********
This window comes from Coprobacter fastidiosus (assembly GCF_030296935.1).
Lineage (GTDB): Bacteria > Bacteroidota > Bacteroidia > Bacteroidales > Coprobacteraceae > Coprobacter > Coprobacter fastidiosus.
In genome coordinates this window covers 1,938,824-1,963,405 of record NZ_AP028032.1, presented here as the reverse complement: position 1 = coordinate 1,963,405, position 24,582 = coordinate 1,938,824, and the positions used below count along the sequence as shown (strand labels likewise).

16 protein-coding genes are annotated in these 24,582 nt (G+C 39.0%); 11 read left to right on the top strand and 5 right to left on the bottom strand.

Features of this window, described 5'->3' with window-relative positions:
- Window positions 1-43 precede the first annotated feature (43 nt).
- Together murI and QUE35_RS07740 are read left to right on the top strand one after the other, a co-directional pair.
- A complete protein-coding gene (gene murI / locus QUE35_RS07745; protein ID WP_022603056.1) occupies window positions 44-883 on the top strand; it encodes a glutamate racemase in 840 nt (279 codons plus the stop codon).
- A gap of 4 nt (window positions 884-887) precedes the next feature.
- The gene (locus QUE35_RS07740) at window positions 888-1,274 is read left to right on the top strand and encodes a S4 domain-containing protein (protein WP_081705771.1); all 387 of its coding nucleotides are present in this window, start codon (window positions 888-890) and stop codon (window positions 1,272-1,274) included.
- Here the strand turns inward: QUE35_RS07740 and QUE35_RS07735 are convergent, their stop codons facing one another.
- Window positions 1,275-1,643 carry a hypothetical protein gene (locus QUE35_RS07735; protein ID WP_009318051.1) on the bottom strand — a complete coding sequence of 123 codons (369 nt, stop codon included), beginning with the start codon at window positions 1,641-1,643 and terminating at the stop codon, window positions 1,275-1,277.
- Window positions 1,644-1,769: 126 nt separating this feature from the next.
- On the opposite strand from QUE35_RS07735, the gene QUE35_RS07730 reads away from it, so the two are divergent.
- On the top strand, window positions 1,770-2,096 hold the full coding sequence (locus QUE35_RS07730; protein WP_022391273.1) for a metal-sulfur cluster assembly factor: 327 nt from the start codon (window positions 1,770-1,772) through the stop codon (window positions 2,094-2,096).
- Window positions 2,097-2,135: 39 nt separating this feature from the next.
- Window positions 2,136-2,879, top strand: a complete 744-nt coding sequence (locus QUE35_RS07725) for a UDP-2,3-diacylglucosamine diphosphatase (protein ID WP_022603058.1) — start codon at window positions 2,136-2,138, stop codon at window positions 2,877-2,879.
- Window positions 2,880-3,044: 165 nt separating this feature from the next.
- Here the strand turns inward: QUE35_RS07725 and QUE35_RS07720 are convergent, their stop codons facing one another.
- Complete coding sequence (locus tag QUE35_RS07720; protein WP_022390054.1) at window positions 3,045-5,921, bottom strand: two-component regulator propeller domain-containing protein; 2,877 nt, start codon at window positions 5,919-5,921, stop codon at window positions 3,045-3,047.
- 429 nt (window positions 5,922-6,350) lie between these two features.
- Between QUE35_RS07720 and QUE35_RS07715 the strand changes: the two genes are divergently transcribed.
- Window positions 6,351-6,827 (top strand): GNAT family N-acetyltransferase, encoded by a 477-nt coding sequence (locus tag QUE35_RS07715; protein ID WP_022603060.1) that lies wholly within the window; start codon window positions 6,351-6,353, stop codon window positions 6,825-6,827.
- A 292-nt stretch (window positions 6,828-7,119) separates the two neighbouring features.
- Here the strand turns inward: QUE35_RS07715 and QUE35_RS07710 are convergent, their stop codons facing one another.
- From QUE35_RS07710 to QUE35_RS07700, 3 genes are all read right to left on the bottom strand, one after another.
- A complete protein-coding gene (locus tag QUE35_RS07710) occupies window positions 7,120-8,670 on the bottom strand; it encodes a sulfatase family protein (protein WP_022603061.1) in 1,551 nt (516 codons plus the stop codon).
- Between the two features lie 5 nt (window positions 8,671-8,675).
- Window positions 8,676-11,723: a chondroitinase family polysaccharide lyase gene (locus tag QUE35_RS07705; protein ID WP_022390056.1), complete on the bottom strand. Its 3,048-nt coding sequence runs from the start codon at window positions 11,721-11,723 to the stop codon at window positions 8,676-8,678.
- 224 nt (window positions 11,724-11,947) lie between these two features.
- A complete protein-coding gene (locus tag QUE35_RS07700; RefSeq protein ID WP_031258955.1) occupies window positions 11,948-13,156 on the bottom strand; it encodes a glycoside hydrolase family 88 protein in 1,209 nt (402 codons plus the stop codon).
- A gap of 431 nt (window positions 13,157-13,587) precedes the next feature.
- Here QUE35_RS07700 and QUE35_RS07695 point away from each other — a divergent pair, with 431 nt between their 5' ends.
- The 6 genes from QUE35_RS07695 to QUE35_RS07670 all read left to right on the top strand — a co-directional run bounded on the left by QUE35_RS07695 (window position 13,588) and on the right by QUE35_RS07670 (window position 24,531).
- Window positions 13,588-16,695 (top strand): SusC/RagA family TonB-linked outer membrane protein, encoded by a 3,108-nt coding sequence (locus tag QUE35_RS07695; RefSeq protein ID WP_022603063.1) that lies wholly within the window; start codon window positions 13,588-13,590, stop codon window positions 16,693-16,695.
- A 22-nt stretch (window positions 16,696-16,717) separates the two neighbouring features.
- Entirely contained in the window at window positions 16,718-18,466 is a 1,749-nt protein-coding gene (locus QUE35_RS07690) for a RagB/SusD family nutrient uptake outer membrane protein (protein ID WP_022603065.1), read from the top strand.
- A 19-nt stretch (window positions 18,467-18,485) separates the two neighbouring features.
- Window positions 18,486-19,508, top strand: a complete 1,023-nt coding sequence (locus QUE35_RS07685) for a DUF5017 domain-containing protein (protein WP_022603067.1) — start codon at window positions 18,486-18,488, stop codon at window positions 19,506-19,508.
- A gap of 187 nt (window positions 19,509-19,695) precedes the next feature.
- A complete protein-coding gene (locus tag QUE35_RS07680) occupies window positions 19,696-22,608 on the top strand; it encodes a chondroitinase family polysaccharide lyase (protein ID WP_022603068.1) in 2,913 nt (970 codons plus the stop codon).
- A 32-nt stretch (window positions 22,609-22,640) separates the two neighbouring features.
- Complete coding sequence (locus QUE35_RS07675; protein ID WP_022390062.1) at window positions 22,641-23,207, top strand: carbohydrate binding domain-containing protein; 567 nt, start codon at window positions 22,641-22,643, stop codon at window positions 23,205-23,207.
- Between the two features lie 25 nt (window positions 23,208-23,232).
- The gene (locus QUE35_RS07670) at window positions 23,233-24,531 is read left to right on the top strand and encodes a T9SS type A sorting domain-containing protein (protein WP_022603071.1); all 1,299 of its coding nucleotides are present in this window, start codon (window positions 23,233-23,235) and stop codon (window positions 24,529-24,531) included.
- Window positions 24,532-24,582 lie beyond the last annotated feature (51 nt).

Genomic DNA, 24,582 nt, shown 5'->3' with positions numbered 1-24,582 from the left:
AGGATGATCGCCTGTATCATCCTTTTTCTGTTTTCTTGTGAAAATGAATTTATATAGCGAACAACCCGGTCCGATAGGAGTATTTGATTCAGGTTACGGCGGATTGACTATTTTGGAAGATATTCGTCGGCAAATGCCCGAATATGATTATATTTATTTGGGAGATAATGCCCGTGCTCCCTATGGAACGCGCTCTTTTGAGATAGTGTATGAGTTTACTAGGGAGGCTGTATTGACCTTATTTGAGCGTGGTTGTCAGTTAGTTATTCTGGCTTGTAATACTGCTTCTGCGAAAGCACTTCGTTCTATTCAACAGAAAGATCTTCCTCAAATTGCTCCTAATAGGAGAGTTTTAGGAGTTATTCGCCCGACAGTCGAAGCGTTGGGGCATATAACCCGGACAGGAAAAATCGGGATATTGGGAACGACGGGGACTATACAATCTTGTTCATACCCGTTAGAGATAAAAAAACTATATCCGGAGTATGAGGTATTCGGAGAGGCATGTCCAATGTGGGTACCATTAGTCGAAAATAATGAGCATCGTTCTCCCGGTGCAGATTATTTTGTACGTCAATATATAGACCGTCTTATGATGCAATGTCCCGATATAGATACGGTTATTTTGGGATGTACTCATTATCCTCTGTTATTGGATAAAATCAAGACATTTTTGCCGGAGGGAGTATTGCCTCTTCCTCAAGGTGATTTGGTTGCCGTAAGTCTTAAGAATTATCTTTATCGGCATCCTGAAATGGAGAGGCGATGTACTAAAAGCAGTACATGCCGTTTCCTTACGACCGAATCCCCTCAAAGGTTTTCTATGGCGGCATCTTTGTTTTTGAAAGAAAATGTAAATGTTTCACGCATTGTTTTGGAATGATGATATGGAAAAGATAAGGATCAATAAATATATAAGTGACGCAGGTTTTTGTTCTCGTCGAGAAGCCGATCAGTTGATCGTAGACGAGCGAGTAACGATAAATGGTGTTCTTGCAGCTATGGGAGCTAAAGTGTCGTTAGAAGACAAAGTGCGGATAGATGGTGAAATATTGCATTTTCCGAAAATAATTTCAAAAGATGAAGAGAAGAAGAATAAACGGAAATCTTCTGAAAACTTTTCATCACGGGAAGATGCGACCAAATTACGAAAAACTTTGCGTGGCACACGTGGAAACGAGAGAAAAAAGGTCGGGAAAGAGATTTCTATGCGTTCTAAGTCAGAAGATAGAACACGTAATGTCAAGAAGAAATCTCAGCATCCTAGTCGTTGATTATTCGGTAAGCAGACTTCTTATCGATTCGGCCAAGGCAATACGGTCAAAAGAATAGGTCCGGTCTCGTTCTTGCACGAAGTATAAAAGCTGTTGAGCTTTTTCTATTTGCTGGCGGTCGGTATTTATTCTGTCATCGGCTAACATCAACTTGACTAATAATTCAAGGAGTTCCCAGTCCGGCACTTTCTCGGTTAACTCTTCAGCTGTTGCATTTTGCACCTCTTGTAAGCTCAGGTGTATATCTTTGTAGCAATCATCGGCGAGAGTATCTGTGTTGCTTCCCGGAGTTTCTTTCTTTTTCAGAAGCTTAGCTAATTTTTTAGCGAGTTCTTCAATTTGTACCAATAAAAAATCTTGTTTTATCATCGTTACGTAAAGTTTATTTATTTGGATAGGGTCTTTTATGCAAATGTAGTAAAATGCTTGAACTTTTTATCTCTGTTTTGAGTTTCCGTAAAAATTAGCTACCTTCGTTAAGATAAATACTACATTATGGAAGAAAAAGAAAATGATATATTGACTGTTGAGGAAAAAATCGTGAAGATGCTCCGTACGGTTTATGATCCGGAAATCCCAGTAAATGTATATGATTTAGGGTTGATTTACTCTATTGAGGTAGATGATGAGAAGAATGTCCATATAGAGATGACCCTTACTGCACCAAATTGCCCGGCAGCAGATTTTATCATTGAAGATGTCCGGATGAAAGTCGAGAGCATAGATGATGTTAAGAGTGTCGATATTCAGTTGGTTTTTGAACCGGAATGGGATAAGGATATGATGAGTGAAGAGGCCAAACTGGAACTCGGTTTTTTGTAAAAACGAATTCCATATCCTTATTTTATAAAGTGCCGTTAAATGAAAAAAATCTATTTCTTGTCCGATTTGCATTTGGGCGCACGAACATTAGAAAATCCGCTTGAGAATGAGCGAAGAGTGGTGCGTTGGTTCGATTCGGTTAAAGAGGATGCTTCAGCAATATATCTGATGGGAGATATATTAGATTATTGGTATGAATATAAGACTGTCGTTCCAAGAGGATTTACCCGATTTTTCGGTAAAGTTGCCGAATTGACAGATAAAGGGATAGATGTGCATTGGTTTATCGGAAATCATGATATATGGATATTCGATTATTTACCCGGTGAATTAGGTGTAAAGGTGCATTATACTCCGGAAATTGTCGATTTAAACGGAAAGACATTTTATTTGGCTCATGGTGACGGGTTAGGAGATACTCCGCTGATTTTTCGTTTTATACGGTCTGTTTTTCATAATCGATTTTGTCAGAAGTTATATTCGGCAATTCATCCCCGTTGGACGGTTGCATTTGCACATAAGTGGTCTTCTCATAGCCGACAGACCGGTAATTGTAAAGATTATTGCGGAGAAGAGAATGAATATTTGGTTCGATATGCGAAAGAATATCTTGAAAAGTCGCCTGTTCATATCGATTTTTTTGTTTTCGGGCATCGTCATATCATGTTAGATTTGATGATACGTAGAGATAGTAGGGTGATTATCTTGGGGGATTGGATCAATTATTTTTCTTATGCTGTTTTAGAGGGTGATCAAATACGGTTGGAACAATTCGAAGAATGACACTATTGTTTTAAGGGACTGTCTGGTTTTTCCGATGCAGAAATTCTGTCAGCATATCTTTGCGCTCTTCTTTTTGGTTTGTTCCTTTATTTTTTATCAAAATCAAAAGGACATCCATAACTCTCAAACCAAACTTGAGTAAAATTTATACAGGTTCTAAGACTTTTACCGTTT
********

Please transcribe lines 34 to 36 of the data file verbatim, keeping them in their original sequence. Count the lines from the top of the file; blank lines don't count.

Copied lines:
- The 6 genes from QUE35_RS07695 to QUE35_RS07670 all read left to right on the top strand — a co-directional run bounded on the left by QUE35_RS07695 (window position 13,588) and on the right by QUE35_RS07670 (window position 24,531).
- Window positions 13,588-16,695 (top strand): SusC/RagA family TonB-linked outer membrane protein, encoded by a 3,108-nt coding sequence (locus tag QUE35_RS07695; RefSeq protein ID WP_022603063.1) that lies wholly within the window; start codon window positions 13,588-13,590, stop codon window positions 16,693-16,695.
- A 22-nt stretch (window positions 16,696-16,717) separates the two neighbouring features.